(It’s worth noting, however, that this may also be useful advice for interactions with others offline.)
I don’t know what’s in your heart. I don’t know what’s in your mind. I don’t have direct access to either of those (because I’m a distinct person from you), and if I did, you’d probably feel violated.
The only sensible data I have on what’s in your heart and your mind when I’m interacting with you online is how you present yourself — and your regard for others — through your words.
Here’s the thing: words are an imperfect tool for communication. There are lots of them, which makes it tough to pick the right one, and then you have to string them together just so. And, after all that work, the person with whom you’re trying to communicate may still not get what you’re saying*. They might even think you were trying to say something else and get mad about it!
Is this frustrating? You bet! Shouldn’t you be entitled, therefore, to expend a little less time and effort choosing your words, instead just shooting from the communicative hip and sorting out communication misfires as they happen?
Perhaps. But let’s think about whether this is a consistent course of action. (Here, I’m not worried about an I-contain-multitudes kind of inconsistency so much as a making-yourself-an-exception-to-the-rules-by-which-you-wish-other-to-play inconsistency. We ethicists have a thing about that.)
If you opt out of the effort of communicating carefully – of actually thinking about how your words will likely be received (or could possibly be received) by their intended audience, you’re counting on that audience to assume, going into the communication, that you’re a good guy**. Depending on the circumstances, this might mean asking people to take on faith that you’re someone who helps others, eats his vegetables, and could never harbor, even subconsciously, an unkind, unjustified, or biased thought in his head or in his heart.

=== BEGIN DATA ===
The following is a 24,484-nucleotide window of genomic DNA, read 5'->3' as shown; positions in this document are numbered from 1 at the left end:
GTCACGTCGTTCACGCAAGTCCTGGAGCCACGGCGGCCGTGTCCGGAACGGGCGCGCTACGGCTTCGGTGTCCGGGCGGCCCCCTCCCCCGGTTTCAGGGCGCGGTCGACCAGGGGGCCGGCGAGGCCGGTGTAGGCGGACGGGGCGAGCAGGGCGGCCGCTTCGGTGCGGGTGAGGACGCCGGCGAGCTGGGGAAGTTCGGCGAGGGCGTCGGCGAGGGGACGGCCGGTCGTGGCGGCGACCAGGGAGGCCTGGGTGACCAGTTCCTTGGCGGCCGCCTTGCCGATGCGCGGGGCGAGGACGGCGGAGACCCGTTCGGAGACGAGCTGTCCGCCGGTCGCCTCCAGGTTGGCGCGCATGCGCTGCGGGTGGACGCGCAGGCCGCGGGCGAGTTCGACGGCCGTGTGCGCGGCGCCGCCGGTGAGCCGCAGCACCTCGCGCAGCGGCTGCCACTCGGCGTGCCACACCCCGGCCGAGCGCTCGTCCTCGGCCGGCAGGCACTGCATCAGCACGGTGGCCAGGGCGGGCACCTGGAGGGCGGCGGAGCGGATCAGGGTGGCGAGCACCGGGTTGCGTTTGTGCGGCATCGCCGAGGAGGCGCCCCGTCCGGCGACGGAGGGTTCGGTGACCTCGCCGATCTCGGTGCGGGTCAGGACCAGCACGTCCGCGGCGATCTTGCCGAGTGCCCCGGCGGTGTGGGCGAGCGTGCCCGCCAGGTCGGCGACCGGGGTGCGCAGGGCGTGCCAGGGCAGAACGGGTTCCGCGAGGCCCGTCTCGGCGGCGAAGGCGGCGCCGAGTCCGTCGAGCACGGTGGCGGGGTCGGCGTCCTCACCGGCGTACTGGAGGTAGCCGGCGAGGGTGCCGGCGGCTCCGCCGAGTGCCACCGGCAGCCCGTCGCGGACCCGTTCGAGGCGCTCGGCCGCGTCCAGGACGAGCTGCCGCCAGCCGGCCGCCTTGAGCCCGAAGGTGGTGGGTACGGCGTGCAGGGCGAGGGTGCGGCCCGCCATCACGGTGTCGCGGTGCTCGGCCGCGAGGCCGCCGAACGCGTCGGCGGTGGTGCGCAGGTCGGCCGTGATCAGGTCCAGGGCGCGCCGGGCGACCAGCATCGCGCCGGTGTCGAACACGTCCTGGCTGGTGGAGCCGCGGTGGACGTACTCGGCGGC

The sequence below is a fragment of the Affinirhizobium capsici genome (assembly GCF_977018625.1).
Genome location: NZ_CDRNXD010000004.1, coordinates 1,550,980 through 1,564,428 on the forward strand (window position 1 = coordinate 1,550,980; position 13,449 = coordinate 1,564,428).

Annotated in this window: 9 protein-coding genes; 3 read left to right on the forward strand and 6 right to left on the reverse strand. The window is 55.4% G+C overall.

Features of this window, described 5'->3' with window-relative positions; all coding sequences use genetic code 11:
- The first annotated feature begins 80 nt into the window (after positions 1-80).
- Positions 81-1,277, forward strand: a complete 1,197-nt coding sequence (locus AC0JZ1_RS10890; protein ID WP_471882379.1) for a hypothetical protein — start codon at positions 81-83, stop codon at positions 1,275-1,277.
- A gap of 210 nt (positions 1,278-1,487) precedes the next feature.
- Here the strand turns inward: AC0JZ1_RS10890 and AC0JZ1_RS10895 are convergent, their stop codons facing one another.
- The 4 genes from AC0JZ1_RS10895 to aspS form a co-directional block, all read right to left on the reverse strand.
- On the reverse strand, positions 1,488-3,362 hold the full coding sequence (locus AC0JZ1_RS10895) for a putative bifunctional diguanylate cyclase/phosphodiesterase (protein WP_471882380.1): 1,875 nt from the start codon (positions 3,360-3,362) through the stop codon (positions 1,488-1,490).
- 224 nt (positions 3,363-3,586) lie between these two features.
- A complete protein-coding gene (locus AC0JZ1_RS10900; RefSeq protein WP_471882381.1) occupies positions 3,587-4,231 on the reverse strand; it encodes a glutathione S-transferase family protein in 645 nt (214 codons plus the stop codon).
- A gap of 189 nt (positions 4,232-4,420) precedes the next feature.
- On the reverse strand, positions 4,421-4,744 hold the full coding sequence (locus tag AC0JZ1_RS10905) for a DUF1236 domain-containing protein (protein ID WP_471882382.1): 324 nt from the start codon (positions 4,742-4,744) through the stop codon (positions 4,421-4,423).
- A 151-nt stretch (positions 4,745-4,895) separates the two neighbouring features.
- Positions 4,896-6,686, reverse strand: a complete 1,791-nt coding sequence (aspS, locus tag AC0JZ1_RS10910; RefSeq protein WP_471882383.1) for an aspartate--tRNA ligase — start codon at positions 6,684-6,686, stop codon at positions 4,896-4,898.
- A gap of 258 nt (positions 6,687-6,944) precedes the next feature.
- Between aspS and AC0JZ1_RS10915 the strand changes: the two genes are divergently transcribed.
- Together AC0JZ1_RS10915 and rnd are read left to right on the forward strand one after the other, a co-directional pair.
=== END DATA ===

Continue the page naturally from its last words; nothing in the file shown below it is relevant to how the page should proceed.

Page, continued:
But, are you asking your audience to interpret your words in the light of the “I’m a good guy” assumption regardless of your actual words (because it’s a lot of work to think about how those words might come across to other people)? Do you think it’s unfair for the people with whom you’re trying to communicate not to make that assumption as they try to decode your meaning? If you’re getting upset that your words are being misunderstood – that they may even be causing hurt and offense – then this is what you seem to be doing.
Do you notice that this spreads the burden pretty unevenly?
You can say what you want, because you’re a presumptive good guy, but if those quickly chosen words feel like pokes in the eye, others are still supposed to give you the benefit of the doubt and respond with appropriately worded criticism. You didn’t mean to hurt anyone, after all. So it’s not really fair for them to hurt you (say, by expressing pain that your words felt like pokes in the eye to them).
Heck, you may even want to reserve the right to disagree with the appropriately worded criticism. You might think those who took offense at what you said are just wrong to do so – because a good guy like yourself doesn’t go around saying offensive things! The right thing for them to do, clearly, is to accept the non-offensive interpretation that you are offering for what you said (even though it’s a pain to do the extra work of offering that non-offensive interpretation, since they shouldn’t have taken offense based on how you said it in the first place, what with being a good guy and all).